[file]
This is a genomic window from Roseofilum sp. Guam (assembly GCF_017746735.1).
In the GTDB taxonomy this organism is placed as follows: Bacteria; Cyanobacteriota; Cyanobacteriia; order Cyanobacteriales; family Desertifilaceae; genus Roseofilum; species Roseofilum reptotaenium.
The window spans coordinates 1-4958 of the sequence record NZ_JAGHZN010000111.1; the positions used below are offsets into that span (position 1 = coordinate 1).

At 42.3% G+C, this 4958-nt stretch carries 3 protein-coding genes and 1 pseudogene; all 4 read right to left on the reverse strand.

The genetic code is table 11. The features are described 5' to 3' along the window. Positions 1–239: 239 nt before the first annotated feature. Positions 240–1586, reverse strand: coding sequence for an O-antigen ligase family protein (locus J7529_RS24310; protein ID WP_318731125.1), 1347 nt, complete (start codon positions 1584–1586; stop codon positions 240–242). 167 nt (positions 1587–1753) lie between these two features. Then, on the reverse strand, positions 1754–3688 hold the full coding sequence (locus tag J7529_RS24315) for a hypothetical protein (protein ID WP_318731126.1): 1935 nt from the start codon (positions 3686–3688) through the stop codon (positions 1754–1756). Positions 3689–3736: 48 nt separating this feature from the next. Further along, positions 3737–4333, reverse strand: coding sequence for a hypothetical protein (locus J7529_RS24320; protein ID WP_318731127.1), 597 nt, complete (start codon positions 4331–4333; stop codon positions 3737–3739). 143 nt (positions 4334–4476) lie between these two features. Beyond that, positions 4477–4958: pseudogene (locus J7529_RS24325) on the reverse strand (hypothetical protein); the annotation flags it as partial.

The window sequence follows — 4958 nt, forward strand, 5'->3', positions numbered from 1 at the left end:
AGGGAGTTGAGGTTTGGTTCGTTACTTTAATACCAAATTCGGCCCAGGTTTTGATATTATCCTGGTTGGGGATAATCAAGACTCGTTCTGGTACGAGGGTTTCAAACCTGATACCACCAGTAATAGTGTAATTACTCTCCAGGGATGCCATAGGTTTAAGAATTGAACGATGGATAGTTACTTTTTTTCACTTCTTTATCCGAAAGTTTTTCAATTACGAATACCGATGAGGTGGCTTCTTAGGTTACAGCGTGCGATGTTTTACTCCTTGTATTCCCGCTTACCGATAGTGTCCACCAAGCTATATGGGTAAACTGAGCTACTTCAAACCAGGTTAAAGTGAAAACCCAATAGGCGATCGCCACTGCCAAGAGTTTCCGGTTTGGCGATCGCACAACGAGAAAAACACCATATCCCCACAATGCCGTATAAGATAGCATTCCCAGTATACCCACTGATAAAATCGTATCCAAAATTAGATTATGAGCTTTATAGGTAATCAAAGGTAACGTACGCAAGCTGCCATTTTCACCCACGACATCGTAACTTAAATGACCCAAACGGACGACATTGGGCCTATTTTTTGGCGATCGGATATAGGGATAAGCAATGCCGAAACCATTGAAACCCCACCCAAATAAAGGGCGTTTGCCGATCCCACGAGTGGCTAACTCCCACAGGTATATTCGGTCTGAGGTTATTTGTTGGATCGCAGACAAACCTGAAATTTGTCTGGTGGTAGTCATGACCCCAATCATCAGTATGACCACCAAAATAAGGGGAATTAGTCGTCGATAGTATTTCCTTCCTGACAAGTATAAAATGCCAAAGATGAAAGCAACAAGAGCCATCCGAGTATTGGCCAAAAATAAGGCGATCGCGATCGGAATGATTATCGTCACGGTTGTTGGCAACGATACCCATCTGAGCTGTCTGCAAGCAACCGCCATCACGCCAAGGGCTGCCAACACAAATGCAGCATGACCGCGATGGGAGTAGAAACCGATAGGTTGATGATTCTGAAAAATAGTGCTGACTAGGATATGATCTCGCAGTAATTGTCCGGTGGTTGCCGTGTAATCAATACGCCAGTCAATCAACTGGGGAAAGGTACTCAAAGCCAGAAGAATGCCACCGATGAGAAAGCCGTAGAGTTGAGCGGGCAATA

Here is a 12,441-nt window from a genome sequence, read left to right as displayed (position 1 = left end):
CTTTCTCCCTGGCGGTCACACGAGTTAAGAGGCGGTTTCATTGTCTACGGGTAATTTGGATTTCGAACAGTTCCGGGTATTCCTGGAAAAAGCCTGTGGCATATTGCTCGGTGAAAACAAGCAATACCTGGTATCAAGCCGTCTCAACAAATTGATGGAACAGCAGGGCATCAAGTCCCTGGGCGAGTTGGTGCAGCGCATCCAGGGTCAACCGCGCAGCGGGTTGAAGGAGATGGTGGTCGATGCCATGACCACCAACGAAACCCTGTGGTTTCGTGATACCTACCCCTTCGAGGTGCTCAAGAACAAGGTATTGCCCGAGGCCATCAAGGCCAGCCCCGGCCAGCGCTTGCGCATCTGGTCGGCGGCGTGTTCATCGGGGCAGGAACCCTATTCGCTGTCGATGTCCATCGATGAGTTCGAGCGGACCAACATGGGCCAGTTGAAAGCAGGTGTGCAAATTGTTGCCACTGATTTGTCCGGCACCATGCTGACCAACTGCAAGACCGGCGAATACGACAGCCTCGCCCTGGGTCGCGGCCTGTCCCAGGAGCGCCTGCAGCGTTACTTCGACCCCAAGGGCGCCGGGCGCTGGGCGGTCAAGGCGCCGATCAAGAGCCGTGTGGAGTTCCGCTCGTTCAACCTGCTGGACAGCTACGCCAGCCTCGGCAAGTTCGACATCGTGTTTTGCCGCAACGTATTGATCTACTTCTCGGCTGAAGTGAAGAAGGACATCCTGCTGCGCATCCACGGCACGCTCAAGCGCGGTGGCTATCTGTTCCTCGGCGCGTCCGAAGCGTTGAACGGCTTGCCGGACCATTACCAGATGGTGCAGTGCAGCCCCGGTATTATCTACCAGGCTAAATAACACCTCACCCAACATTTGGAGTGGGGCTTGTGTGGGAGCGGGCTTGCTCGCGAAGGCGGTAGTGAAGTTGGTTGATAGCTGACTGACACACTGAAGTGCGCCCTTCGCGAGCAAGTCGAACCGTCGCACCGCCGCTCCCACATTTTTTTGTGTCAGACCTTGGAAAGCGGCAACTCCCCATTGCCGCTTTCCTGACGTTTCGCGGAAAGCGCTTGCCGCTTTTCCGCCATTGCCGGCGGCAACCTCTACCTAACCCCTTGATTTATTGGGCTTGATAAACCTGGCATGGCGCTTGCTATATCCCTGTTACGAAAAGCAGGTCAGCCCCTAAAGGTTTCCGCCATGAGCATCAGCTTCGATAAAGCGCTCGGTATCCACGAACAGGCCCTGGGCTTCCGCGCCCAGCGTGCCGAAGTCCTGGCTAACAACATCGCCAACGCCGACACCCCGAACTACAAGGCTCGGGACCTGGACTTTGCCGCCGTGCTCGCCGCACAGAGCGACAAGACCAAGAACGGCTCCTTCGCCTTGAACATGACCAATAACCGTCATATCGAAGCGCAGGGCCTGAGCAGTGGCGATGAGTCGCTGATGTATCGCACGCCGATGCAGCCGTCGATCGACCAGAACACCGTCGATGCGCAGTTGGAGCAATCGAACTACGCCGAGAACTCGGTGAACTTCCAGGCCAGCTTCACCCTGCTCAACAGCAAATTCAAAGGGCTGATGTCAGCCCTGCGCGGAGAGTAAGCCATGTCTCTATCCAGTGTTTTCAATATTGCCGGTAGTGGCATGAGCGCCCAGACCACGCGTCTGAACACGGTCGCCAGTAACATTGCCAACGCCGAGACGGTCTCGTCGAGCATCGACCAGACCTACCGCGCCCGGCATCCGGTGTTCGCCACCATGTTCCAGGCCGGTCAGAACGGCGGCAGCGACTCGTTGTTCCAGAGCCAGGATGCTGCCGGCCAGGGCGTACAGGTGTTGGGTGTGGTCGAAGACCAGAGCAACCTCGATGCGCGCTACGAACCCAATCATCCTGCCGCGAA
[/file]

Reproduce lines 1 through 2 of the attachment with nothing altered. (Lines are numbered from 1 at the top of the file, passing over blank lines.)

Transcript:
This is a genomic window from Roseofilum sp. Guam (assembly GCF_017746735.1).
In the GTDB taxonomy this organism is placed as follows: Bacteria; Cyanobacteriota; Cyanobacteriia; order Cyanobacteriales; family Desertifilaceae; genus Roseofilum; species Roseofilum reptotaenium.